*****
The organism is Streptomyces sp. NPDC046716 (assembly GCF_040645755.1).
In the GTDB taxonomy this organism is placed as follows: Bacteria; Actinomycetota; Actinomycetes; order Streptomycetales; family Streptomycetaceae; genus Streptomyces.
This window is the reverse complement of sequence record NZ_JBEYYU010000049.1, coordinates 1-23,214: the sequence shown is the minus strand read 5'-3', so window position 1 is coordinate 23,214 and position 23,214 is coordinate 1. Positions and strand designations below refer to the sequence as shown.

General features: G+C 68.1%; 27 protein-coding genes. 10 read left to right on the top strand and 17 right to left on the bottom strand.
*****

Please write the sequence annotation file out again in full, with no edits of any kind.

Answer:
The organism is Streptomyces sp. NPDC046716 (assembly GCF_040645755.1).
In the GTDB taxonomy this organism is placed as follows: Bacteria; Actinomycetota; Actinomycetes; order Streptomycetales; family Streptomycetaceae; genus Streptomyces.
This window is the reverse complement of sequence record NZ_JBEYYU010000049.1, coordinates 1-23,214: the sequence shown is the minus strand read 5'-3', so window position 1 is coordinate 23,214 and position 23,214 is coordinate 1. Positions and strand designations below refer to the sequence as shown.

General features: G+C 68.1%; 27 protein-coding genes. 10 read left to right on the top strand and 17 right to left on the bottom strand.